In Mindful we often talk about how when we’re caught up with a drive to achieve it’s more difficult to connect with others, including ourselves. In the February issue, Susan Bauer-Wu, PhD, RN, takes us through a head-to-toe mindfulness practice called the body scan.
Bauer-Wu is director of the Compassionate Care Initiative at the University of Virginia School of Nursing and the author of Leaves Falling Gently: Living Fully with Serious & Life Threatening Illness through Mindfulness, Compassion, & Connectedness. She researches chronic stress, pain, and how mindfulness and compassion can help. When she’s teaching mindfulness, she often sees people get frustrated about where to start and how to feel—unable just to be present in their own bodies.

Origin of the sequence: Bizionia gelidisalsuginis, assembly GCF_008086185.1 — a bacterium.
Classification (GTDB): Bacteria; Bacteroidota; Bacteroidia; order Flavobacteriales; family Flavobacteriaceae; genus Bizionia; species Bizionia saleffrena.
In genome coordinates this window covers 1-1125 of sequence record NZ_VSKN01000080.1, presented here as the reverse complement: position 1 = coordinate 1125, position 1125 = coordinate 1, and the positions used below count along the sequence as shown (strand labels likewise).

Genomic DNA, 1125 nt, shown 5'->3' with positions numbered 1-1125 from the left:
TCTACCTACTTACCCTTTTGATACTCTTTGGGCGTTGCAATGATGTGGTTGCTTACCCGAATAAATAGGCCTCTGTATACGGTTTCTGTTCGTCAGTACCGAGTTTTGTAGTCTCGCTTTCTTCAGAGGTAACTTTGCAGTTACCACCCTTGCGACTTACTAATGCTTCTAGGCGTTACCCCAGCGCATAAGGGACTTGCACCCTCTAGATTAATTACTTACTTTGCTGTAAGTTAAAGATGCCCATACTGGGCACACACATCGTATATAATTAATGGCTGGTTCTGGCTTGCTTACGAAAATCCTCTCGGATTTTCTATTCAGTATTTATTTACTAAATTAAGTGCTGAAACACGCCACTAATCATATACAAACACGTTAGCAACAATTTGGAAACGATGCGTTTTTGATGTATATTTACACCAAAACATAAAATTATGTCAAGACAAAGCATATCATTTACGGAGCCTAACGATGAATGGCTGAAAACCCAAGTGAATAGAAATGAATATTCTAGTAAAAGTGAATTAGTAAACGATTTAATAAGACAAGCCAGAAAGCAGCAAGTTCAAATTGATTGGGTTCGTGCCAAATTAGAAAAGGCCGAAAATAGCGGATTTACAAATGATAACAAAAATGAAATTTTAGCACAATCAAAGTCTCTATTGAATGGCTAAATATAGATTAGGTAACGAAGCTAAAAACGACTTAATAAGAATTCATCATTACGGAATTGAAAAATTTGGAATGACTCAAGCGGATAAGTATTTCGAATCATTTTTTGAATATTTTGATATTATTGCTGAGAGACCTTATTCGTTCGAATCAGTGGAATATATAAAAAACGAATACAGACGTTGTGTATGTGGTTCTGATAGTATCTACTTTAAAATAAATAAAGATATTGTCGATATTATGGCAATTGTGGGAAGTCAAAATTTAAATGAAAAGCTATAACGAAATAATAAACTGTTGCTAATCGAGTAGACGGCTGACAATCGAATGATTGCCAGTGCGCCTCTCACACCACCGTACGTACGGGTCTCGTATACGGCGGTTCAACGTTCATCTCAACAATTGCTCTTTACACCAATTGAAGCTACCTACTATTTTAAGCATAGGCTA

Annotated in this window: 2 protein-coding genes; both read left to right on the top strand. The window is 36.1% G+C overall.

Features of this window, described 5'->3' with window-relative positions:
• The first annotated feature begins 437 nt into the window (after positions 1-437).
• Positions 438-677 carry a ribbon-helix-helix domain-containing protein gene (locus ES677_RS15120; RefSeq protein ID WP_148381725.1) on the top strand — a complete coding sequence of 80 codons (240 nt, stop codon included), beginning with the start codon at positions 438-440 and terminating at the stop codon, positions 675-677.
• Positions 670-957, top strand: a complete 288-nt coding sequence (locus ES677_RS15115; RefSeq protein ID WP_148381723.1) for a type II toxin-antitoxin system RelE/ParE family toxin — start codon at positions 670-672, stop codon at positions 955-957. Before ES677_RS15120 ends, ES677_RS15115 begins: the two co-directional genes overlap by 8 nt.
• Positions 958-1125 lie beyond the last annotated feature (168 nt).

“People feel like they’re wasting their time because they’re not doing anything,” says Bauer-Wu. “My advice is to begin where you are and just allow the experience to be as simple and uncomplicated as possible.”
That’s what the body scan offers: a practice that emphasizes shifting attention among the various parts of the body—checking in with that vessel we feed, water, and rest. (You know, the one that also enables us to experience the world). It’s a bonus that lying on the floor for 10 or 20 minutes counts as a meditation practice. And it’s another way to “sprinkle in many moments of practice into a day,” says Bauer-Wu. She says the body scan helps her stay even keel amid the “dizziness of what’s happening during the day. My days can be really non-stop and by inserting these moments of getting grounded, of tuning in to my body, of just recognizing how I’m relating to others, it helps me to feel more in control of my day and my circumstances.”
For more than just this Glimpse:
- See the full table of contents for Mindful‘s February 2014 issue.